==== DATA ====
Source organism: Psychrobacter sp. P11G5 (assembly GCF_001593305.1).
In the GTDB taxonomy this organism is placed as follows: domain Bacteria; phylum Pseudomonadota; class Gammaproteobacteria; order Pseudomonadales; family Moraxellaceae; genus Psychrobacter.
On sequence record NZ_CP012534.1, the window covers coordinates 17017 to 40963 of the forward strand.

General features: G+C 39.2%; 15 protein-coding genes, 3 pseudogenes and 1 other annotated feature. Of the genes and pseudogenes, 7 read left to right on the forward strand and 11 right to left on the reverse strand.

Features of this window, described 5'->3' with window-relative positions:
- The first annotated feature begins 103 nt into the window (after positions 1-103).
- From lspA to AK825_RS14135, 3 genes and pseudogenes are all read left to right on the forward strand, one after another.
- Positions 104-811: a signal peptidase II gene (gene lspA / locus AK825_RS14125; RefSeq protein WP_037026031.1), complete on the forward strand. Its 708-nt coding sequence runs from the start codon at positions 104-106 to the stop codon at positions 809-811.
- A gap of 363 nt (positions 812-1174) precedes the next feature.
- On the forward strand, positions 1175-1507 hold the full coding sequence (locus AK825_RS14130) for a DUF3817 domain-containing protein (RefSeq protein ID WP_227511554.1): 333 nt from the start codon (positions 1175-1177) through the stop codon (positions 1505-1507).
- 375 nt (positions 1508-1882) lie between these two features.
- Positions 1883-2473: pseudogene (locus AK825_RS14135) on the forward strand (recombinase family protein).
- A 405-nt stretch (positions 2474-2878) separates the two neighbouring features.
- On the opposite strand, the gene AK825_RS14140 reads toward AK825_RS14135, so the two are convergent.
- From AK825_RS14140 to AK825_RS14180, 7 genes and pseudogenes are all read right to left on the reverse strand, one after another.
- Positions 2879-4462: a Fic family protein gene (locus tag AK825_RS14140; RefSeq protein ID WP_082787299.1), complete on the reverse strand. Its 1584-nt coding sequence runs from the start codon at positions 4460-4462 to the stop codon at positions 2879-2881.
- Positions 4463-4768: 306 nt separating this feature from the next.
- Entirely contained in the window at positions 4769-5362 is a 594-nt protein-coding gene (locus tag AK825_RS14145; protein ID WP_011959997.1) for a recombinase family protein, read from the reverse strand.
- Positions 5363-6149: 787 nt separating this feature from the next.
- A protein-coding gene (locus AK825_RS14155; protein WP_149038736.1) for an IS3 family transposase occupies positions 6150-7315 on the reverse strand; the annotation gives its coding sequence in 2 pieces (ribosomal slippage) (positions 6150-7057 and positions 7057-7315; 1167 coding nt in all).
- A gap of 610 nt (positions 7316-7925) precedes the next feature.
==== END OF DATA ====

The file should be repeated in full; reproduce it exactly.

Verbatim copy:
Source organism: Psychrobacter sp. P11G5 (assembly GCF_001593305.1).
In the GTDB taxonomy this organism is placed as follows: domain Bacteria; phylum Pseudomonadota; class Gammaproteobacteria; order Pseudomonadales; family Moraxellaceae; genus Psychrobacter.
On sequence record NZ_CP012534.1, the window covers coordinates 17017 to 40963 of the forward strand.

General features: G+C 39.2%; 15 protein-coding genes, 3 pseudogenes and 1 other annotated feature. Of the genes and pseudogenes, 7 read left to right on the forward strand and 11 right to left on the reverse strand.

Features of this window, described 5'->3' with window-relative positions:
- The first annotated feature begins 103 nt into the window (after positions 1-103).
- From lspA to AK825_RS14135, 3 genes and pseudogenes are all read left to right on the forward strand, one after another.
- Positions 104-811: a signal peptidase II gene (gene lspA / locus AK825_RS14125; RefSeq protein WP_037026031.1), complete on the forward strand. Its 708-nt coding sequence runs from the start codon at positions 104-106 to the stop codon at positions 809-811.
- A gap of 363 nt (positions 812-1174) precedes the next feature.
- On the forward strand, positions 1175-1507 hold the full coding sequence (locus AK825_RS14130) for a DUF3817 domain-containing protein (RefSeq protein ID WP_227511554.1): 333 nt from the start codon (positions 1175-1177) through the stop codon (positions 1505-1507).
- 375 nt (positions 1508-1882) lie between these two features.
- Positions 1883-2473: pseudogene (locus AK825_RS14135) on the forward strand (recombinase family protein).
- A 405-nt stretch (positions 2474-2878) separates the two neighbouring features.
- On the opposite strand, the gene AK825_RS14140 reads toward AK825_RS14135, so the two are convergent.
- From AK825_RS14140 to AK825_RS14180, 7 genes and pseudogenes are all read right to left on the reverse strand, one after another.
- Positions 2879-4462: a Fic family protein gene (locus tag AK825_RS14140; RefSeq protein ID WP_082787299.1), complete on the reverse strand. Its 1584-nt coding sequence runs from the start codon at positions 4460-4462 to the stop codon at positions 2879-2881.
- Positions 4463-4768: 306 nt separating this feature from the next.
- Entirely contained in the window at positions 4769-5362 is a 594-nt protein-coding gene (locus tag AK825_RS14145; protein ID WP_011959997.1) for a recombinase family protein, read from the reverse strand.
- Positions 5363-6149: 787 nt separating this feature from the next.
- A protein-coding gene (locus AK825_RS14155; protein WP_149038736.1) for an IS3 family transposase occupies positions 6150-7315 on the reverse strand; the annotation gives its coding sequence in 2 pieces (ribosomal slippage) (positions 6150-7057 and positions 7057-7315; 1167 coding nt in all).
- A gap of 610 nt (positions 7316-7925) precedes the next feature.